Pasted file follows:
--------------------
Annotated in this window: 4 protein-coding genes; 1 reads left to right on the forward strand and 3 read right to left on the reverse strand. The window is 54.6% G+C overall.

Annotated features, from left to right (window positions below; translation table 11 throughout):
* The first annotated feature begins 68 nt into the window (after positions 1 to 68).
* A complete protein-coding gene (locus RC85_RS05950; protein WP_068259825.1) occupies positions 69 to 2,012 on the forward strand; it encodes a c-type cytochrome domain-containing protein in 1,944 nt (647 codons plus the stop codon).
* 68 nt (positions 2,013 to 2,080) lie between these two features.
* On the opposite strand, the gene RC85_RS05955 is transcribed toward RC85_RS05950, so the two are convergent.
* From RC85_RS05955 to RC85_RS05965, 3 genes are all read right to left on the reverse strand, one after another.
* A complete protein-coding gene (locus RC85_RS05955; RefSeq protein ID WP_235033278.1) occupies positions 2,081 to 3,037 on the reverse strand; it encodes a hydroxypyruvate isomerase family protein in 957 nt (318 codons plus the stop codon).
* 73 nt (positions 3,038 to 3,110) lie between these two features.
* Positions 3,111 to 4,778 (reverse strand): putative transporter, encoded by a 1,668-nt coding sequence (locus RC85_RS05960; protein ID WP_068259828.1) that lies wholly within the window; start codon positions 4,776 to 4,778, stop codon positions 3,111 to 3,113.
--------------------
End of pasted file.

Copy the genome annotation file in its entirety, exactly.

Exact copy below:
Annotated in this window: 4 protein-coding genes; 1 reads left to right on the forward strand and 3 read right to left on the reverse strand. The window is 54.6% G+C overall.

Annotated features, from left to right (window positions below; translation table 11 throughout):
* The first annotated feature begins 68 nt into the window (after positions 1 to 68).
* A complete protein-coding gene (locus RC85_RS05950; protein WP_068259825.1) occupies positions 69 to 2,012 on the forward strand; it encodes a c-type cytochrome domain-containing protein in 1,944 nt (647 codons plus the stop codon).
* 68 nt (positions 2,013 to 2,080) lie between these two features.
* On the opposite strand, the gene RC85_RS05955 is transcribed toward RC85_RS05950, so the two are convergent.
* From RC85_RS05955 to RC85_RS05965, 3 genes are all read right to left on the reverse strand, one after another.
* A complete protein-coding gene (locus RC85_RS05955; RefSeq protein ID WP_235033278.1) occupies positions 2,081 to 3,037 on the reverse strand; it encodes a hydroxypyruvate isomerase family protein in 957 nt (318 codons plus the stop codon).
* 73 nt (positions 3,038 to 3,110) lie between these two features.
* Positions 3,111 to 4,778 (reverse strand): putative transporter, encoded by a 1,668-nt coding sequence (locus RC85_RS05960; protein ID WP_068259828.1) that lies wholly within the window; start codon positions 4,776 to 4,778, stop codon positions 3,111 to 3,113.